Advanced search

Wow, just had a quote for an extension - is it too much?

(24 Posts)
Whatdoiknow31 Sat 02-May-15 19:02:29

We are wanting to build an extension on the side of our house.
Falls within Permitted Development rules as only 20ft x 7ft single story.

Just had our first quotation, two walls, pitche'd pan tile roof, two velux windows, and reusing an existing window. All on a raft as too close to neighbours foundations.
No electrics included, and no heating included. But decoration included but not the paint.
1st quote is for £26,000 inc vat.
Does this sound excessive? Does not seam worth it regarding value to the house as it would only be used as an office or spur we out of touch? We are in East Anglia.

Tutt Sat 02-May-15 19:04:44

Thing is OP no one can tell you yes or no because unless we see the plans etc there is no way to tell.
But 26K for a normal 1 storey extention sounds about average to me.

Whatdoiknow31 Sat 02-May-15 20:31:46

Really? Gosh, seams an awful lot for what is involved.

It really is just one 20ft long wall with no windows and then a 7ft wall with one window (reused as not old). The two other walls are already there as are part of the original house. The roof would be pitched up against the house in pan tiles with two velux windows.

No plumbing required as will be an office / study.

Electrics or heating not included either.

MrsJamin Sat 02-May-15 20:48:32

We are having similar done and that sounds very reasonable indeed! Depends where you are in the country. Of course you are getting more than one quote to compare?

brumeye Sat 02-May-15 20:52:20

Doesn't sound outrageous to me. £1500 per sq metre + VAT is usually a good rule of thumb - yours is about 13 sq m which works out at £23,400. Very small extensions will cost more per sq m because the builder has fixed costs just to get a job started (and some builders will try to only take bigger jobs as there's more profit in it).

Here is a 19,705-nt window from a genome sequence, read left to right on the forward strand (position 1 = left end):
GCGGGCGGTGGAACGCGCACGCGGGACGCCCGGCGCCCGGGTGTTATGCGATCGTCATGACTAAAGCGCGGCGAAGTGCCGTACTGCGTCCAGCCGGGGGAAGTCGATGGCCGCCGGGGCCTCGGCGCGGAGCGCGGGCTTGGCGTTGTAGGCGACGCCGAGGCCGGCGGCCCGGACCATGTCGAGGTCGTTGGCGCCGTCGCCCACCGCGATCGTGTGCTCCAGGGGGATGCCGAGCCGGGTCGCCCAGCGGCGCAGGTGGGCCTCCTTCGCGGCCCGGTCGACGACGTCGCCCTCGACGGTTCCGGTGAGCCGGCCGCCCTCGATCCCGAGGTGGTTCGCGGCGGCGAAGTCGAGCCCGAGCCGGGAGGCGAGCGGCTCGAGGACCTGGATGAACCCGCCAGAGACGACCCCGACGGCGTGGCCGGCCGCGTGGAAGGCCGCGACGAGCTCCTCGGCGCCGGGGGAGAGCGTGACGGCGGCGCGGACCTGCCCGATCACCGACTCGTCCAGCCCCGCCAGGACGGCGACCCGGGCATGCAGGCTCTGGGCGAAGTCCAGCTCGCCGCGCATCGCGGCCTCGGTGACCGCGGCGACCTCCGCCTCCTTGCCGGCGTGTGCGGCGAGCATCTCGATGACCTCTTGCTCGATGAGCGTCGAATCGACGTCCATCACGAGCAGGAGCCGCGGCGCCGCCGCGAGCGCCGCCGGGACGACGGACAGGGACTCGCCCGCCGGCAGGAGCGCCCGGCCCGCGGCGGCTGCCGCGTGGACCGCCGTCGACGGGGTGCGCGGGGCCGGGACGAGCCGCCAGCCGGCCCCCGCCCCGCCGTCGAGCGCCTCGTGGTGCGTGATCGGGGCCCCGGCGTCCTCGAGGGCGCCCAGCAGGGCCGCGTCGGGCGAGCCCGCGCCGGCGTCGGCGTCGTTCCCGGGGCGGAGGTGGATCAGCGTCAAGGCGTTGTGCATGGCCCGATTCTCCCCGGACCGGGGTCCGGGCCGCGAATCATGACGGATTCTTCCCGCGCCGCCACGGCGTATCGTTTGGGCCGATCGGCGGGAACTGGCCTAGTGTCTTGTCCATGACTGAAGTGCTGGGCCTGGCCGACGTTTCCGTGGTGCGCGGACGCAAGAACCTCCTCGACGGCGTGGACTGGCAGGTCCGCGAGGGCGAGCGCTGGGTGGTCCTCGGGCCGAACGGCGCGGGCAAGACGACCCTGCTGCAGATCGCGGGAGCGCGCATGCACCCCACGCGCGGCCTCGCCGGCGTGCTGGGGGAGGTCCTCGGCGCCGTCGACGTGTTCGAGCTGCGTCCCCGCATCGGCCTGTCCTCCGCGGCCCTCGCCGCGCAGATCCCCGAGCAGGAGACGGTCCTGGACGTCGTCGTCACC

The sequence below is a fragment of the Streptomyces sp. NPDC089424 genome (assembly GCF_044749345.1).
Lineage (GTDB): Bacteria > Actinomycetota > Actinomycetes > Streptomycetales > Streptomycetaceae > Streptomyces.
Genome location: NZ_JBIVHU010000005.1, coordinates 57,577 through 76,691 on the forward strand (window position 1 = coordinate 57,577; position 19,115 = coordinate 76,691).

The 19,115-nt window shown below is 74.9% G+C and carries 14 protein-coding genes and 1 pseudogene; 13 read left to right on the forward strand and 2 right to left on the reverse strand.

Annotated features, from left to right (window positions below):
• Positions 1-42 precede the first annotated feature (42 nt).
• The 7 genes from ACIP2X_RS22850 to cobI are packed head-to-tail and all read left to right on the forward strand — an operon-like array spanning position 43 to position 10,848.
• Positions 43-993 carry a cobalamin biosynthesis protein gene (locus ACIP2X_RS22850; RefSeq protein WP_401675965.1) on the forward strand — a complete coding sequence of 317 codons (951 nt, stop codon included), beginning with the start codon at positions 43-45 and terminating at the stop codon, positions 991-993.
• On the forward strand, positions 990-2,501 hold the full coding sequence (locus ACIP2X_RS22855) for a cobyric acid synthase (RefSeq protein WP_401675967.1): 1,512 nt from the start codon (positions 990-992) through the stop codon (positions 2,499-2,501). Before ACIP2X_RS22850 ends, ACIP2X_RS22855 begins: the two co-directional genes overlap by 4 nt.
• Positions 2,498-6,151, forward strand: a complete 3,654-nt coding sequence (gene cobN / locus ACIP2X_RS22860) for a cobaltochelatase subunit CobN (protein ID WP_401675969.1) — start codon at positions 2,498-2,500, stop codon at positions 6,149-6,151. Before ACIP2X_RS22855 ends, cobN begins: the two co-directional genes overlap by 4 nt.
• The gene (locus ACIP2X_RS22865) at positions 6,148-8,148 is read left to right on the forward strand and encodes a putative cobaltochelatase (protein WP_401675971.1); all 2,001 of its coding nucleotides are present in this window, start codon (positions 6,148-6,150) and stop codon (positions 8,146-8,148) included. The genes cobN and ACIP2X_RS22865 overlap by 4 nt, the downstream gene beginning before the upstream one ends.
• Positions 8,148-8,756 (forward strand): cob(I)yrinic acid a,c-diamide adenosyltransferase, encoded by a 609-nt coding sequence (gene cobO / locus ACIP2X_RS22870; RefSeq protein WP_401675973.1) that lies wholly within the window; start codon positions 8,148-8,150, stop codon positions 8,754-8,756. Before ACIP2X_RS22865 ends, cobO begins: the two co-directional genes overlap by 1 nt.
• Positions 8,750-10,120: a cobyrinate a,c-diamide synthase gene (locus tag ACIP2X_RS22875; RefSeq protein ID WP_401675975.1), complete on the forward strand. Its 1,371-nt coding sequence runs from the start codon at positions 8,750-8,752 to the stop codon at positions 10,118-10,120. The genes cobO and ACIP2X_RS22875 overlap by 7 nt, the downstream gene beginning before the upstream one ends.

The only way to really find out is to get more quotes.

123rd Sat 02-May-15 21:05:31

Don't ... We have just had quotes back in for a two storey extension. I felt sick at the prices coming back hmm

nikki1978 Sat 02-May-15 21:12:53

The foundations/groundwork will be a large amount of the cost. I don't think it is unreasonable although you could definitely get it cheaper. Could you do some of the work yourselves or project manage it and employ contractors separately? Buy the materials yourself so they can't make money on them? I'd shop around.

Whatdoiknow31 Sat 02-May-15 21:16:20

Omg wow, my chin hit the floor when I openend the quote, but if you say it's about right :-(

Yes we are awaiting another quote, so will see what he has to say.

Just not sure if it's worth spending that sort of money. Yes house is in the country in a good area, but will another room increase the value enough to warrant the expense?

UsedToBeAPaxmanFan Sat 02-May-15 23:26:18

We had an extension done recently, its about 28ft by 13. The quote did include electrics, heating and windows. We were advised by friends (and Mumsnet!) before we started that it would work out at roughly £1.5k per square metre, and that's what all the quotes came in at.

I think we paid about £45k for the extension itself. The total cost was higher because we put in a kitchen, wood flooring etc etc.

Your quote sounds about right to me.

vienaa Sun 03-May-15 10:35:42